Town Farm, Farm Street, 1930

  • Town Farm, Farm Street, 1930
  • "The Town Farm, also referred to at different times as the Town Almshouse, Town Infirmary, and Town Home, was located on Farm Street where Wakefield High School now stands. Shortly after Farm Street was accepted as a street in 1853, the Town Infirmary was built at a cost of $3766. In 1861, an out building was erected to house the 'insane inmates' at a cost of $174. During that same year, 224 'tramps' received care. By 1888, those numbers had increased to 1094 and a 'lock-up' in the Town Hall was used to house the tramps in 1889. According to reports, the Town Farm cared for more than 2,300 tramps in 1898. As a result, the 'Poor Department' built a tramp house in the rear of the Wakefield Block (Taylor Building), where they were given a night's lodging and breakfast for which they were required to saw a certain amount of wood before leaving in the morning. The Town Farm was enlarged several times over the years. A major fire on March 6, 1902 destroyed one of the new additions, with the main building saved by the fire department. At the start of World War I in 1917, the Board of Selectmen offered several acres of land at the Town Farm as its contribution to the nationwide movement to utilize all available ground for agricultural purposes. Over 100 local residents applied to use the land for farming. During the early 1920s, the Town Farm became a working farm, with a 'pig business, dairy business, poultry business, slaughterhouse and farm' on the 50-acre site, 12 acres of which were cultivated. The Town also entered into the garbage collection business to feed the pigs. In 1933, Town Meeting voted to discontinue the farm business, instead opting to 'provide adequate and proper care of the needy...and pay more attention to the infirmary.' This meant selling the livestock and farm equipment, but not the hay and manure which would be used for the garden. Town meeting also voted to get out of the garbage collection business, and against selling or leasing the easterly side of Farm and Nahant Street, excluding 'the premises retained for public welfare purposes.' An ERA project enlarged the dining room in 1935, and in 1940, the Town Report noted that 'here are gathered dependents not otherwise provided for. The purpose and effort of the Board and those in charge is to make it as real a home as possible.' At that time, there were 12 permanent residents and 12 residents who lived there during a portion of the year. The Town Home was closed somewhere around 1950. A special Town Meeting voted to maintain ownership of the land in 1955. In 1956, control of the home was transferred to the School Department and test borings were made to make a high school athletic field. In December 1960, the land housed the new Wakefield Junior High School, now Wakefield High School." -- Text from calendar by Jayne M. D'Onofrio.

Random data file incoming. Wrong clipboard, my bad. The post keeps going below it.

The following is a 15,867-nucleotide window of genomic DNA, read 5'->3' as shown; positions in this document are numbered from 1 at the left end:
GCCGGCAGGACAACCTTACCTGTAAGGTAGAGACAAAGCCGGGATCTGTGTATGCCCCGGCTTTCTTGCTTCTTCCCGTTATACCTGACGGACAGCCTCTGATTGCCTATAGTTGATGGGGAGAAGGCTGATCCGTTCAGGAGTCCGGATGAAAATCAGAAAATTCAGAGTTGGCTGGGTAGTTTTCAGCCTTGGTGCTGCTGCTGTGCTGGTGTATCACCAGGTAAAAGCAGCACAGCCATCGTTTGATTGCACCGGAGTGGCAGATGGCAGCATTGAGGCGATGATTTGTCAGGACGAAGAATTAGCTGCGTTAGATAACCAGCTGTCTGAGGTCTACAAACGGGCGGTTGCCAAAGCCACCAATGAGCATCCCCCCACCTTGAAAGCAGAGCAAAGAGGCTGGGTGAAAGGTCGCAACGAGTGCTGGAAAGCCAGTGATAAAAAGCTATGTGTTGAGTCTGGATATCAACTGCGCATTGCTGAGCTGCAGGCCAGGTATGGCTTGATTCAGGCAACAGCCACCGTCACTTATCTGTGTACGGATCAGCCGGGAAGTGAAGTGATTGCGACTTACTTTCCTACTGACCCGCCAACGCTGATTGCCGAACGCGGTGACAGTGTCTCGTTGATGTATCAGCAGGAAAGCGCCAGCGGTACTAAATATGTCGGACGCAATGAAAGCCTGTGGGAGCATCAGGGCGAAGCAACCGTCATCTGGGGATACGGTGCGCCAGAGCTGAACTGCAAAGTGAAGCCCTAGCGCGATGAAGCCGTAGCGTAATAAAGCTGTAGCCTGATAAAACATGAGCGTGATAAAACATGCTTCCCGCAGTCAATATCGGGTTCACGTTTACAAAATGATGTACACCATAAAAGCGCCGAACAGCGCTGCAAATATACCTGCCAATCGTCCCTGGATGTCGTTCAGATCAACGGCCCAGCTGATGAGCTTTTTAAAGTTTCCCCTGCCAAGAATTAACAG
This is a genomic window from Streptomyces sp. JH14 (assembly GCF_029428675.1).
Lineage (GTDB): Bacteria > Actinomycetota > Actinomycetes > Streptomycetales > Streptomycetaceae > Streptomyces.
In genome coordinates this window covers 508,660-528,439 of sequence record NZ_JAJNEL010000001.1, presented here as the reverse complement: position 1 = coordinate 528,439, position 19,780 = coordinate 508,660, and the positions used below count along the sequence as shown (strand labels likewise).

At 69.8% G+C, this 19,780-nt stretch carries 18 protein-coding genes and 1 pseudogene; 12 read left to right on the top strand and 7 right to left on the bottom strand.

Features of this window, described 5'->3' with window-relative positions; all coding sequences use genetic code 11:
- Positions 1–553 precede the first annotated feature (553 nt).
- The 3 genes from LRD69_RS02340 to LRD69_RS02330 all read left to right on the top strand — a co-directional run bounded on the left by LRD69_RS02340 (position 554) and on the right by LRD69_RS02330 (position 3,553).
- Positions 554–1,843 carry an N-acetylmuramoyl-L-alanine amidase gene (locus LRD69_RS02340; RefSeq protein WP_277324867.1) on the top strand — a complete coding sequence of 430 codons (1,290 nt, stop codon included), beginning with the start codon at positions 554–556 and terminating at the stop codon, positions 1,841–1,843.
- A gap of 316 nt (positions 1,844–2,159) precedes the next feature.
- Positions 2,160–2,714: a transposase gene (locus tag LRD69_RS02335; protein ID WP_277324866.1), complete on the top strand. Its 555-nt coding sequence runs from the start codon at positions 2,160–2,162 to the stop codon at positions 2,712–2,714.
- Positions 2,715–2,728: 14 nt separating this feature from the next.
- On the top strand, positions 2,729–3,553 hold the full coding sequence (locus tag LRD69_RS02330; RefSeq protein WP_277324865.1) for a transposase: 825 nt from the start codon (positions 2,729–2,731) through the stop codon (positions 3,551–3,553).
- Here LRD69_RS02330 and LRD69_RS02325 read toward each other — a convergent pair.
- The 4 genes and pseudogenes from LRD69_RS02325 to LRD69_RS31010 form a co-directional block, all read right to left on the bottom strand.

• Image from the Wakefield Municipal Gas and Light Department annual calendar, 2003
  • Photo courtesy of the Wakefield Daily Item.
  • 1930
  • Wakefield, Mass. : Wakefield Municipal Gas & Light Department


“Town Farm, Farm Street, 1930,” Lucius Beebe Memorial Library, Wakefield, Mass., accessed June 23, 2021,



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